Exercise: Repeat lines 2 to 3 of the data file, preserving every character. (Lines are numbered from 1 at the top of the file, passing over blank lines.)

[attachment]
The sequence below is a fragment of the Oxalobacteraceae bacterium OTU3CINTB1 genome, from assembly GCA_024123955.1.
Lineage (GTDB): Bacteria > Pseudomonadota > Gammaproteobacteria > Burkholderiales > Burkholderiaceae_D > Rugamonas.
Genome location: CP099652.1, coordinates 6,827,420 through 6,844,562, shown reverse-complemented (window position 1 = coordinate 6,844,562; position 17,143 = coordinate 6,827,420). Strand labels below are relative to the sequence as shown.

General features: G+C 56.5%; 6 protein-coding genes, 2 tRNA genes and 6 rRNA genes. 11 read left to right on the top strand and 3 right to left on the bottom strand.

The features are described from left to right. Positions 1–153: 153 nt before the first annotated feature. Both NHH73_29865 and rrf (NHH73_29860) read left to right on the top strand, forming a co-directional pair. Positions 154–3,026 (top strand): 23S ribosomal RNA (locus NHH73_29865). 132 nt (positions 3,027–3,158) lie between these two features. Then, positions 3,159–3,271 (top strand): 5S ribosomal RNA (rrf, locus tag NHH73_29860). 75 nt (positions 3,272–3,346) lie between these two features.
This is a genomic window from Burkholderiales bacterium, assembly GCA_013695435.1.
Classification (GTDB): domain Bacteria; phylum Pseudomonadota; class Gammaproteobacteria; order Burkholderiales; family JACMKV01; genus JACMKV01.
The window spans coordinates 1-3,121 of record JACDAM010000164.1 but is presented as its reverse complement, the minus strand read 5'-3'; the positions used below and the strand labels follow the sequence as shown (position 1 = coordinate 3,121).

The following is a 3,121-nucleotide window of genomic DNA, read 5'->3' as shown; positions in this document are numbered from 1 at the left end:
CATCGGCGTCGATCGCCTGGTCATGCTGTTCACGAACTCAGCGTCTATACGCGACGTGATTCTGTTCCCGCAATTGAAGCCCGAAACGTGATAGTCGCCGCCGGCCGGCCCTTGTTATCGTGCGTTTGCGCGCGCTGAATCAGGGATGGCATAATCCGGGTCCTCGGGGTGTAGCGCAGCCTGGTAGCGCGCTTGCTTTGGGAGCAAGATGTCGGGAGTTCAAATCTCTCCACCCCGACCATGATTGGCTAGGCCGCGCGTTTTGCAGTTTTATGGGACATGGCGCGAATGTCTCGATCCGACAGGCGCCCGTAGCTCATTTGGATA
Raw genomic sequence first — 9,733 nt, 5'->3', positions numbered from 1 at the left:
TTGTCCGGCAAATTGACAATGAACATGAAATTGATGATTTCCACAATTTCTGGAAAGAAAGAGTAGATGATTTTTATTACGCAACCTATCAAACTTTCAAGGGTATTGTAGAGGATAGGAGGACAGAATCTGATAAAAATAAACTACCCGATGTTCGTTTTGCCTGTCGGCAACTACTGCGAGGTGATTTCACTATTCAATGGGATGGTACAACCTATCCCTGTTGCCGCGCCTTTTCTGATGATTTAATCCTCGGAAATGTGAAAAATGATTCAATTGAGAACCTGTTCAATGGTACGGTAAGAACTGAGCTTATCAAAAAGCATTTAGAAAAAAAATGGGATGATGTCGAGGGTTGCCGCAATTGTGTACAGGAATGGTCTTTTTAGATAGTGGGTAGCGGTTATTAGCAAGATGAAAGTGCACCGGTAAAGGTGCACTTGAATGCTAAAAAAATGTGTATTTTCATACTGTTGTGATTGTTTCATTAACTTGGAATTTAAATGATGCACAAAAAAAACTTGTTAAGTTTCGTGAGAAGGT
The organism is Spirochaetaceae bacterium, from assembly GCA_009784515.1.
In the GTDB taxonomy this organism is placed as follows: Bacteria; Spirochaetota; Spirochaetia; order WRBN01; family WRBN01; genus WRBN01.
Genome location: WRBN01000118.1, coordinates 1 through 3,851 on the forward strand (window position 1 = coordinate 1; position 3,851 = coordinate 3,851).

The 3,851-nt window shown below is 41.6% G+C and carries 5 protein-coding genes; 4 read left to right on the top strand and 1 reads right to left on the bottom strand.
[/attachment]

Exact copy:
Lineage (GTDB): Bacteria > Pseudomonadota > Gammaproteobacteria > Burkholderiales > Burkholderiaceae_D > Rugamonas.
Genome location: CP099652.1, coordinates 6,827,420 through 6,844,562, shown reverse-complemented (window position 1 = coordinate 6,844,562; position 17,143 = coordinate 6,827,420). Strand labels below are relative to the sequence as shown.